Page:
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Canada Trace Mad Cow-Tainted Feed To Two Plants

by 5m Editor
22 March 2004, at 12:00am

CANADA - Canadian officials have traced to two mills the feed that probably caused North America's two cases of mad cow disease, or bovine spongiform encephalopathy, one in Canada last May and the other in the U.S. in December.

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The feed from the Canadian mills could have contained infectious protein from imported British cattle, said Dr. George Luterbach, an official of a mad cow working group in the Canadian Food Inspection Agency. He said Canadian law prohibits disclosing the identity of the mills.

Canada reported its only case of the brain-wasting disease in an animal on a farm in Alberta. The U.S. followed with an announcement that an animal in Mabton, Wash., had BSE. Both animals had been raised on farms in Alberta. And both ate feed containing meat and bone meal while they were calves.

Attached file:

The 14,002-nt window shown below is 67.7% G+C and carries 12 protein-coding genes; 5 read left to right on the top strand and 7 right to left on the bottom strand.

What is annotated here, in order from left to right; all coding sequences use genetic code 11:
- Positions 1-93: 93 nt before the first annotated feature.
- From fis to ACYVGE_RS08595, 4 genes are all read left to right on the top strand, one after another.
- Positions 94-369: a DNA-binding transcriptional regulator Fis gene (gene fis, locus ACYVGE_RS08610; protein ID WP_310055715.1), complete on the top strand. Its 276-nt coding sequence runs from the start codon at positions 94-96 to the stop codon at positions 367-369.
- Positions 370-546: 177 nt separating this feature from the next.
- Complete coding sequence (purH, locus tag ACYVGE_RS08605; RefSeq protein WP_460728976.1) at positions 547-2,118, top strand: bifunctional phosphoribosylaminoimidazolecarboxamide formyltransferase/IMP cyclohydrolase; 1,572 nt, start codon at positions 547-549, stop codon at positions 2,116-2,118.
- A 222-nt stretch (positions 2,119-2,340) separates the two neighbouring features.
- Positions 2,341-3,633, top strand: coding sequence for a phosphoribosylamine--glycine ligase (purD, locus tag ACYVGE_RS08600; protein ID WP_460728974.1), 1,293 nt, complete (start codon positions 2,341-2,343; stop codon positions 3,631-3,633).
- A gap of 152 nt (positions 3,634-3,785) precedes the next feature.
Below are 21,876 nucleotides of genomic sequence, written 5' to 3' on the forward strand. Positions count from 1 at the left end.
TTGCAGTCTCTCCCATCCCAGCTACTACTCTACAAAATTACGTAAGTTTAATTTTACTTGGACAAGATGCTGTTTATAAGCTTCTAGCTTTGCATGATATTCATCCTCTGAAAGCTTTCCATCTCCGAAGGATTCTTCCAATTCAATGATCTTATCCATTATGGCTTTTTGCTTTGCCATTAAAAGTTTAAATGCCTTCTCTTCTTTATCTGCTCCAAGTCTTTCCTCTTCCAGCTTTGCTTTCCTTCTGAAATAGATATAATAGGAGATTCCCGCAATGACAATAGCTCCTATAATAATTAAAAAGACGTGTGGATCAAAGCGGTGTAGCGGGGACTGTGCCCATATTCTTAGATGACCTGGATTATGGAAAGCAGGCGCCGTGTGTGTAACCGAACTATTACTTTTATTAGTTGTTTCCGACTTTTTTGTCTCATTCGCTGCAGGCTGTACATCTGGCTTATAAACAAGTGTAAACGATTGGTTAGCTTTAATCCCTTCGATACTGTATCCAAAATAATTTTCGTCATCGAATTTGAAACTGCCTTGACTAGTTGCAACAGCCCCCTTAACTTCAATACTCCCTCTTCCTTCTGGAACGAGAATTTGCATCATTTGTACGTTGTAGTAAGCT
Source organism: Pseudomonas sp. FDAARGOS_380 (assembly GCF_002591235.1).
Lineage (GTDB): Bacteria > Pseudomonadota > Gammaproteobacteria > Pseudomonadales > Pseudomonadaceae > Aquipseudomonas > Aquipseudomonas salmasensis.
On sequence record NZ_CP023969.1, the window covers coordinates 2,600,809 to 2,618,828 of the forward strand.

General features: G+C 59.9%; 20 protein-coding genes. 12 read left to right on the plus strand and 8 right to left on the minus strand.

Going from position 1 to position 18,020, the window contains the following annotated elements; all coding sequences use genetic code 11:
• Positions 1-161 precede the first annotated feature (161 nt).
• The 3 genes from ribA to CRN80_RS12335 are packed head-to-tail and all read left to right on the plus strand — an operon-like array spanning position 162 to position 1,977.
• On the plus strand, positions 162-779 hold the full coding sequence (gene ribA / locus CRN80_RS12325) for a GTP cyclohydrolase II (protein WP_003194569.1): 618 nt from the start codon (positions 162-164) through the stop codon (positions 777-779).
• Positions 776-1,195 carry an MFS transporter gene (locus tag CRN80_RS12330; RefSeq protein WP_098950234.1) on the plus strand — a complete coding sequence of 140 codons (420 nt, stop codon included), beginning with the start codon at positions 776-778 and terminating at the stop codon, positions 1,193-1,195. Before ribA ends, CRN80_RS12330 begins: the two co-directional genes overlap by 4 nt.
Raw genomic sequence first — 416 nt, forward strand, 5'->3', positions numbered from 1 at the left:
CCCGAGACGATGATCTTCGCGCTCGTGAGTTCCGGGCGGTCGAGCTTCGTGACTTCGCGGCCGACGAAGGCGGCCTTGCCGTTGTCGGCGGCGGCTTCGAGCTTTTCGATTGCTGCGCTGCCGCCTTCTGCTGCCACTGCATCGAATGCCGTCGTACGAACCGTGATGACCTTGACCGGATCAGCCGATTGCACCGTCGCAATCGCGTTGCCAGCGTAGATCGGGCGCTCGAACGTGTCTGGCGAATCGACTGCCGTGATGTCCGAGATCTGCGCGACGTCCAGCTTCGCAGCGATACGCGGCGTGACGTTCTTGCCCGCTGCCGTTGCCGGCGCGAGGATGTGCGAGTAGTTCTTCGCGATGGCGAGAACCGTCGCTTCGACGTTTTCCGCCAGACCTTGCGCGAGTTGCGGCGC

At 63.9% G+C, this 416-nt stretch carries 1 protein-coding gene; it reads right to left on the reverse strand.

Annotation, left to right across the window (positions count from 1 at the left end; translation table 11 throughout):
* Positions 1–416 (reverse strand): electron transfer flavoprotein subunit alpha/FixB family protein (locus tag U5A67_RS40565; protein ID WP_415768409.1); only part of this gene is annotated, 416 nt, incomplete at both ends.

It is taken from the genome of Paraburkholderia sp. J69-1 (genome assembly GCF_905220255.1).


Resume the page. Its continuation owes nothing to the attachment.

"Our best hypothesis was the animals were exposed by contaminated feed," Luterbach said. He said the two infected animals didn't eat feed from the same mill.

In both cases, the feed was given to the animals as calves just before Canada and the U.S. banned the use of cattle tissues in feed intended for cattle in 1997.

Lauterbach said the feed could have contained tissue from infected cattle imported from Britain before Canada banned the importation of British cattle after a devastating outbreak of mad cow disease there.

Source: eFeedLink - 22nd March 2004

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